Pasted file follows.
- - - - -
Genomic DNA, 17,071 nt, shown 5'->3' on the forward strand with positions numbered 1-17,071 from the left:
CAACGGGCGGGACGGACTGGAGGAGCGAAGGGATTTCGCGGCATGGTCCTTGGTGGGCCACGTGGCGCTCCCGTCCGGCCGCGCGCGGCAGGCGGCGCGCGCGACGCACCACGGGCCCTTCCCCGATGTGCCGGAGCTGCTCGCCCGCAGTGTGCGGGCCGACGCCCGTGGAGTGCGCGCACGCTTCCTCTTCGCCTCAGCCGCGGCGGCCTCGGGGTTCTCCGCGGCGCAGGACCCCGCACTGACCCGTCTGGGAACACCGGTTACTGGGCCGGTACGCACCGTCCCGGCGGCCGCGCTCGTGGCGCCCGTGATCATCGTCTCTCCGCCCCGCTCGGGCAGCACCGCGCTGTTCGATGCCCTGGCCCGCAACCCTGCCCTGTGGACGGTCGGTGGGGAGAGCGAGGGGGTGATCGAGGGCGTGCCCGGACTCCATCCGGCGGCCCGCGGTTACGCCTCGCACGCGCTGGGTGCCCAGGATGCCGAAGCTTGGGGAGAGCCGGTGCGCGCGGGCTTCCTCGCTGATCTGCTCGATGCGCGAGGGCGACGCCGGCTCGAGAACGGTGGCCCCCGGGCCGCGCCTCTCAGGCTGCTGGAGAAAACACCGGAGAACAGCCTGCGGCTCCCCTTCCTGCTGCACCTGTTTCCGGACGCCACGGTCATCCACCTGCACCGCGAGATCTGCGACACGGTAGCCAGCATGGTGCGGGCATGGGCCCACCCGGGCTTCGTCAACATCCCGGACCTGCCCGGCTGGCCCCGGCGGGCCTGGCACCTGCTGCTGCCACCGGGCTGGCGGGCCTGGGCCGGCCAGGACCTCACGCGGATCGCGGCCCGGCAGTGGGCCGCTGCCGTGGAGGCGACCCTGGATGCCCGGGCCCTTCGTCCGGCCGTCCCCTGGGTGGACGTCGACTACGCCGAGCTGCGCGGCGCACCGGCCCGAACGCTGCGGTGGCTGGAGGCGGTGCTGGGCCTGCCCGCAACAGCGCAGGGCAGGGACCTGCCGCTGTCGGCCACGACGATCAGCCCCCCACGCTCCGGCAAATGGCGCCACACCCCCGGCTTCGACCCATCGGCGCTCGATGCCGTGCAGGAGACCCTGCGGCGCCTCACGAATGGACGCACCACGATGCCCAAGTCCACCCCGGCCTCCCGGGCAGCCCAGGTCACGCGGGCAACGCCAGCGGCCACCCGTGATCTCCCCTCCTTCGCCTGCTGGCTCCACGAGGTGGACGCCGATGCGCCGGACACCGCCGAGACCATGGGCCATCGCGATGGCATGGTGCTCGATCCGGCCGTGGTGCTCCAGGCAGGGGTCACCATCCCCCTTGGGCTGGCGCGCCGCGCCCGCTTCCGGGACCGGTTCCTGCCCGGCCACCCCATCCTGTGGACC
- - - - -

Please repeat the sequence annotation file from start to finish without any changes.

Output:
Genomic DNA, 17,071 nt, shown 5'->3' on the forward strand with positions numbered 1-17,071 from the left:
CAACGGGCGGGACGGACTGGAGGAGCGAAGGGATTTCGCGGCATGGTCCTTGGTGGGCCACGTGGCGCTCCCGTCCGGCCGCGCGCGGCAGGCGGCGCGCGCGACGCACCACGGGCCCTTCCCCGATGTGCCGGAGCTGCTCGCCCGCAGTGTGCGGGCCGACGCCCGTGGAGTGCGCGCACGCTTCCTCTTCGCCTCAGCCGCGGCGGCCTCGGGGTTCTCCGCGGCGCAGGACCCCGCACTGACCCGTCTGGGAACACCGGTTACTGGGCCGGTACGCACCGTCCCGGCGGCCGCGCTCGTGGCGCCCGTGATCATCGTCTCTCCGCCCCGCTCGGGCAGCACCGCGCTGTTCGATGCCCTGGCCCGCAACCCTGCCCTGTGGACGGTCGGTGGGGAGAGCGAGGGGGTGATCGAGGGCGTGCCCGGACTCCATCCGGCGGCCCGCGGTTACGCCTCGCACGCGCTGGGTGCCCAGGATGCCGAAGCTTGGGGAGAGCCGGTGCGCGCGGGCTTCCTCGCTGATCTGCTCGATGCGCGAGGGCGACGCCGGCTCGAGAACGGTGGCCCCCGGGCCGCGCCTCTCAGGCTGCTGGAGAAAACACCGGAGAACAGCCTGCGGCTCCCCTTCCTGCTGCACCTGTTTCCGGACGCCACGGTCATCCACCTGCACCGCGAGATCTGCGACACGGTAGCCAGCATGGTGCGGGCATGGGCCCACCCGGGCTTCGTCAACATCCCGGACCTGCCCGGCTGGCCCCGGCGGGCCTGGCACCTGCTGCTGCCACCGGGCTGGCGGGCCTGGGCCGGCCAGGACCTCACGCGGATCGCGGCCCGGCAGTGGGCCGCTGCCGTGGAGGCGACCCTGGATGCCCGGGCCCTTCGTCCGGCCGTCCCCTGGGTGGACGTCGACTACGCCGAGCTGCGCGGCGCACCGGCCCGAACGCTGCGGTGGCTGGAGGCGGTGCTGGGCCTGCCCGCAACAGCGCAGGGCAGGGACCTGCCGCTGTCGGCCACGACGATCAGCCCCCCACGCTCCGGCAAATGGCGCCACACCCCCGGCTTCGACCCATCGGCGCTCGATGCCGTGCAGGAGACCCTGCGGCGCCTCACGAATGGACGCACCACGATGCCCAAGTCCACCCCGGCCTCCCGGGCAGCCCAGGTCACGCGGGCAACGCCAGCGGCCACCCGTGATCTCCCCTCCTTCGCCTGCTGGCTCCACGAGGTGGACGCCGATGCGCCGGACACCGCCGAGACCATGGGCCATCGCGATGGCATGGTGCTCGATCCGGCCGTGGTGCTCCAGGCAGGGGTCACCATCCCCCTTGGGCTGGCGCGCCGCGCCCGCTTCCGGGACCGGTTCCTGCCCGGCCACCCCATCCTGTGGACC